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Why do some cancers suddenly disappear?

 
ACRF
ACRF
June 17, 2016
This post was originally published on theconversation.com.

It is hard to believe that some cancers miraculously disappear, but it does happen. Over 1,000 case studies document cancer sufferers who experienced spontaneous regression of their tumour. So why does this happen and is it possible to exploit it to benefit cancer patients?

The earliest documented case of spontaneous regression was in the late 13th century. A bone sarcoma in Peregrine Laziosi spontaneously disappeared after a severe bacterial infection. In the late 1800s, William Coley observed that inducing a fever could result in tumour regression. He developed a bacterial vaccine (“Coley’s vaccine”) that was successful in reducing tumours in many of his patients.

Tumours have been known to disappear spontaneously, in the absence of any targeted treatment, usually after an infection (bacterial, viral, fungal or even protozoal). Could this mean that simply stimulating the immune system causes regression?

US surgeon, William Coley.
Wellcome Images, CC BY

Not that simple

Over the past 70 years, spontaneous regression has been reported in a variety of cancer types, but particularly in melanomas (skin), renal cell carcinomas (kidney), neuroblastomas (adrenal glands) and some types of blood cancers. However, despite these historical observations of tumour regression, we still do not know the mechanisms that cause this phenomenon. It is also very difficult to quantify, and many cases are probably unreported in research journals.

One likely reason for spontaneous regression is that the body triggers an immune response against specific antigens displayed on the surface of tumour cells. Support for this idea comes from the observation that some skin tumours (malignant melanoma) show excessively high numbers of the body’s immune cells inside the tumour.

In another interesting case report, a patient with kidney cancer had a part of his tumour surgically removed, which resulted in the spontaneous regression of the rest of his tumour. The rationale underlying this phenomenon is that a local immune response following surgery was enough to stop growth of the rest of the tumour.

But tumours are notoriously varied, both in their genetics and their behaviour, which can result in relentless disease progression in some people, but cause spontaneous regression in others. Tumours of the same type (such as breast cancer) can mutate in many different ways. This can influence the rate of tumour growth, or the likelihood of spread to different locations, or how responsive they are to treatment. It is highly probable that genetic mutations are also responsible for spontaneous regression.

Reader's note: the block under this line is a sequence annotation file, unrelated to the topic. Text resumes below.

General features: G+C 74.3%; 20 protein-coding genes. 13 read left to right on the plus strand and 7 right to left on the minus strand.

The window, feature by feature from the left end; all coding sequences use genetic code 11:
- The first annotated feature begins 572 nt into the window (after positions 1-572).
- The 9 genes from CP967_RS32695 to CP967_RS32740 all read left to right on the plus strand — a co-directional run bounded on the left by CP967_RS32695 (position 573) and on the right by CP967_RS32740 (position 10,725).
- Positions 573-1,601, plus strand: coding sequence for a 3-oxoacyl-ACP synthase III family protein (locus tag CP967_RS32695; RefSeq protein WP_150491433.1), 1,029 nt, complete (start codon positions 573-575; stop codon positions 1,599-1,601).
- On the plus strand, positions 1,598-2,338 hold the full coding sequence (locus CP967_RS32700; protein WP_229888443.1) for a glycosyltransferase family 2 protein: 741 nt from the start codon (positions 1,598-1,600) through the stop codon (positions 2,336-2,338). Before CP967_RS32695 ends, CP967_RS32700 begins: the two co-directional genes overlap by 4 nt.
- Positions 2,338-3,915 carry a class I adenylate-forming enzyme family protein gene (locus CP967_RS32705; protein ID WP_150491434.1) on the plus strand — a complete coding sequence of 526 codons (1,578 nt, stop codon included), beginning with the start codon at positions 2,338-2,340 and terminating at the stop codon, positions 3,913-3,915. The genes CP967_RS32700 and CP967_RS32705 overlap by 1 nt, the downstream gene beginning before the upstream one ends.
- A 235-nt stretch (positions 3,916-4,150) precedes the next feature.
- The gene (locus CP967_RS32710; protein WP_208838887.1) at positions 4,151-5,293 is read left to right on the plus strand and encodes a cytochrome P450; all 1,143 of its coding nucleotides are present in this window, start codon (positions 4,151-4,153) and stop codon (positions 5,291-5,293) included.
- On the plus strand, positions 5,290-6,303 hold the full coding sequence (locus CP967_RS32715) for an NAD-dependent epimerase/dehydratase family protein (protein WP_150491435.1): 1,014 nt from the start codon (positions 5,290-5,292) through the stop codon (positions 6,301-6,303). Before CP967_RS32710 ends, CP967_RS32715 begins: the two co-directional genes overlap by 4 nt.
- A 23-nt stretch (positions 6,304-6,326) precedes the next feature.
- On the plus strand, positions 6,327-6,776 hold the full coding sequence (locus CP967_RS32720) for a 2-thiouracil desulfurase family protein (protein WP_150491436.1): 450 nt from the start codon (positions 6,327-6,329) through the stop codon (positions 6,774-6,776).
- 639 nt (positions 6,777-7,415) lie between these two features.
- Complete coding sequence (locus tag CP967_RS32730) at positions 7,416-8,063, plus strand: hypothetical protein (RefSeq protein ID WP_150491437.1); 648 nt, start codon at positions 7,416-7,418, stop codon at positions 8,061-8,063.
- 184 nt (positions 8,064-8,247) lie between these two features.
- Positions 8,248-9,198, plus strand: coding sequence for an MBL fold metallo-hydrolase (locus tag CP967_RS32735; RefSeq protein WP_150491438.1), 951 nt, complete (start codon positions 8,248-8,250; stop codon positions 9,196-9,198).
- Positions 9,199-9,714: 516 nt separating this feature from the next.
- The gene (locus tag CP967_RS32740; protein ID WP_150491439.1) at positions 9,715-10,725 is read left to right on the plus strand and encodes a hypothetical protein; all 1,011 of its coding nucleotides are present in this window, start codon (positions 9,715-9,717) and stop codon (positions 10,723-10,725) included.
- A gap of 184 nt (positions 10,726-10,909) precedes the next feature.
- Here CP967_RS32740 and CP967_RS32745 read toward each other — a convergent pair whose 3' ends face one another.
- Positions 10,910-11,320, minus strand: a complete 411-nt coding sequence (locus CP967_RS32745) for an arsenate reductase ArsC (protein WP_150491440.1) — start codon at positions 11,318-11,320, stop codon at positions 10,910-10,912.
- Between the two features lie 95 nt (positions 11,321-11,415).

A rare childhood cancer gives some clues

Neuroblastoma is a type of rare childhood cancer that could shed some light on how genetic changes may affect spontaneous regression. About 100 children are diagnosed with the condition every year in the UK, but the disease progresses very differently depending on the child’s age. Tumours in children under 18 months can disappear with or without any treatment (type 1). But children older than 18 months need intensive treatment and have only a 40-50% survival rate (type 2).

Research shows that type 1 neuroblastomas have distinctive genetics compared to type 2. For instance, these tumours typically have high numbers of a cell receptor (TrkA) which can trigger tumour cells to kill themselves. In contrast, type 2 neuroblastomas have a higher number of a different receptor (TrKB), which makes these tumours more aggressive.

Another possible explanation is that type 1 neuroblastomas show very low levels of activity of an enzyme, telomerase, compared with type 2 tumours. Telomerase controls the length of specialised pieces of DNA which enables the cell to divide continually. In type 1 neuroblastomas, these are very short and unstable due to low activity of the enzyme, and this triggers cell death.

Epigenetic changes cannot be excluded either. Epigenetic changes do not affect the DNA sequence of a cell but modify the activity of various proteins by “tagging” different parts of the DNA. So cells with the same DNA sequence, but with different tags may behave completely differently and result in some tumours destroying themselves. Recent studies showed significant differences in tagged genes in type 1 neuroblastomas compared to type 2, although these are preliminary findings.

Although the precise mechanisms underlying spontaneous regression are still uncertain, it is very likely that stimulating a strong immune response must play a big part in people with certain genetic profiles. Further research exploring this link between genetics and stimulating an immune response would provide answers to how we can identify tumours that have the capacity to spontaneously regress.

The next step would be to design drugs that can artificially stimulate the immune system to specifically target tumours based on their genetic makeup. Developing animal models that mimic human spontaneous regression would be an invaluable tool towards this.

The Conversation

Momna Hejmadi, Associate Professor, University of Bath, does not work for, consult, own shares in or receive funding from any company or organization that would benefit from this article, and has disclosed no relevant affiliations beyond the academic appointment above.

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